Jenna and Barbara Bush (35), daughters of America’s 43rd President – George W. Bush – handed a letter of advice to the soon-to-become former first children, Malia and Sasha Obama, counselling them on how to face life after their father’s presidency.
The twins are not new to life after the White House. Thus, they have a lot of advice to dish out to the outgoing president’s daughters.
The letter reads:
In eight years, you have done so much. Seen so much. You stood at the gates of the Robben Island cell where South Africa’s Nelson Mandela was imprisoned for decades, your arms around your father.
You traveled to Liberia and Morocco with your mom to talk with girls about the importance of education—girls who saw themselves in you, saw themselves in your parents, saw who they could become if they continued to study and learn.
You attended state dinners, hiked in national parks, met international leaders and managed to laugh at your dad’s jokes during the annual Thanksgiving turkey pardon, all while being kids, attending school and making friends.
We have watched you grow from girls to impressive young women with grace and ease. And through it all you had each other. Just like we did.
Now you are about to join another rarified club, one of former First Children—a position you didn’t seek and one with no guidelines.
But you have so much to look forward to. You will be writing the story of your lives, beyond the shadow of your famous parents, yet you will always carry with you the experiences of the past eight years.
Never forget the wonderful people who work at the White House. Our greeter as 7-year-olds at our grandfather’s Inauguration was Nancy, the White House florist, who ushered us in from the cold. She helped us make colorful bouquets of winter flowers for our grandparents’ bedside.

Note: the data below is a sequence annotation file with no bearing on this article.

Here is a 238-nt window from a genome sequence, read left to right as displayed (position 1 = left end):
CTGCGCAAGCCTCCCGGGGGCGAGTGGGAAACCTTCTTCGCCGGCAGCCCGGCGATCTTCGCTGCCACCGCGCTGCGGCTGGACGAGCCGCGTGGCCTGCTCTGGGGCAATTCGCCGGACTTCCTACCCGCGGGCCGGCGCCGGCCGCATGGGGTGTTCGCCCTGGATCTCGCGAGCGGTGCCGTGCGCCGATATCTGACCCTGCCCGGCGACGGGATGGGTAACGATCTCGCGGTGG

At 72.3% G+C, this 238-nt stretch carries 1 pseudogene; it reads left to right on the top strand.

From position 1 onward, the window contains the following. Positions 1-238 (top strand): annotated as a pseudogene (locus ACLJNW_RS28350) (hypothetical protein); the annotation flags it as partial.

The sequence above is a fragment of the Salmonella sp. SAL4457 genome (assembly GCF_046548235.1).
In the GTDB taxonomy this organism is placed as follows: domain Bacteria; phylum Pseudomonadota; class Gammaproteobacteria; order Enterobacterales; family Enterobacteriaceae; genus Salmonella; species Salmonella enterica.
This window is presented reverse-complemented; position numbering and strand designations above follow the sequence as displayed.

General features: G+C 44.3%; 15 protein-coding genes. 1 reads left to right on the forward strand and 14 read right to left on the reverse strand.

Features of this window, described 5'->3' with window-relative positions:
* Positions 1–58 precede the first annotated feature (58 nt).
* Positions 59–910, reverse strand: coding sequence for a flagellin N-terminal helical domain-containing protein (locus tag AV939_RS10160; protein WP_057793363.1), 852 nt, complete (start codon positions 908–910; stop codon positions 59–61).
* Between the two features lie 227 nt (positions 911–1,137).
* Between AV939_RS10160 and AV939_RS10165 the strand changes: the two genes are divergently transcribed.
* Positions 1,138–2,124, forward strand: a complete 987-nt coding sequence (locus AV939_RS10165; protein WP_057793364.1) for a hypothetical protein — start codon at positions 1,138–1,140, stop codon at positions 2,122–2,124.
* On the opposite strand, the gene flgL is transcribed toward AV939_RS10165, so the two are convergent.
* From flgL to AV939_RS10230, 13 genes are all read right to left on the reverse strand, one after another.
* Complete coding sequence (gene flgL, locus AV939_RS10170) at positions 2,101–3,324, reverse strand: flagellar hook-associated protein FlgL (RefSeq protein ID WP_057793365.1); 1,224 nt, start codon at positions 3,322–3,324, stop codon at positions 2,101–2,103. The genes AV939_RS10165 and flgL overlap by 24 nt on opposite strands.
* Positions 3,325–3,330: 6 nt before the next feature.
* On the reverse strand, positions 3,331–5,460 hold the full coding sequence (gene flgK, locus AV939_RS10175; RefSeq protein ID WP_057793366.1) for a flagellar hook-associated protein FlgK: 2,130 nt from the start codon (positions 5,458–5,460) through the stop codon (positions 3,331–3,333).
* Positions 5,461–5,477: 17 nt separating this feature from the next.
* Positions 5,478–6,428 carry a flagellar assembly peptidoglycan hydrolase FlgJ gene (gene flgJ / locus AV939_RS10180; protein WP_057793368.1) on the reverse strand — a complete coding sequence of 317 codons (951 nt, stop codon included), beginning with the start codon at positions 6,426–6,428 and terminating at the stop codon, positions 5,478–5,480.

Twenty years later, Nancy did the flowers for Jenna’s wedding. Cherish your own Nancy. We stay in touch with our Secret Service. They were part of growing up for us: there for first dates, first days and even an engagement and a honeymoon.
We know it wasn’t always easy—the two of you and the two of us were teenagers trailed by men in backpacks—but they put their lives on hold for us.
Enjoy college. As most of the world knows, we did. And you won’t have the weight of the world on your young shoulders anymore.
Explore your passions. Learn who you are. Make mistakes—you are allowed to.
Continue to surround yourself with loyal friends who know you, adore you and will fiercely protect you. Those who judge you don’t love you, and their voices shouldn’t hold weight. Rather, it’s your own hearts that matter.
Malia will go on with her gap year when her dad leaves office in some days time and will later attend Harvard University in the fall. Sasha, on the other hand, will remain with her parents in Washington, D.C., to complete her high school.
The twins’ letter of advice to the daughters of President Obama was published in full by Time magazine and it’s coming days before the Obama daughters will bid farewell to the White House.
Similarly in 2009, Malia and Sasha, now 18 and 15, respectively, were also introduced to the White House by the Bush twins, both with a personal tour and a letter.
The letter which was written in 2009 from the then 27-year-old Bush twins had advised the then 10-year-old Malia and 7-year-old Sasha on how to stay in the White House, giving an insight of how they slide down the stairway of the White House solarium for fun and participated in all White House engagements and even in the travelling.
Their current letter to Malia and Sasha also highlights what the Obama sisters had done during the eight years of their dad’s presidency, ranging from standing with President Obama at the gates of the cell where Nelson Mandela was once imprisoned, to hiking in national parks, and traveling to Liberia and Morocco with their mom, First Lady Michelle Obama.
“We have watched you grow from girls to impressive young women with grace and ease,” Jenna and Barbara Bush wrote.
As Obama leaves office on Jan. 20, we hope the two stunning ladies will take a leaf from the advice.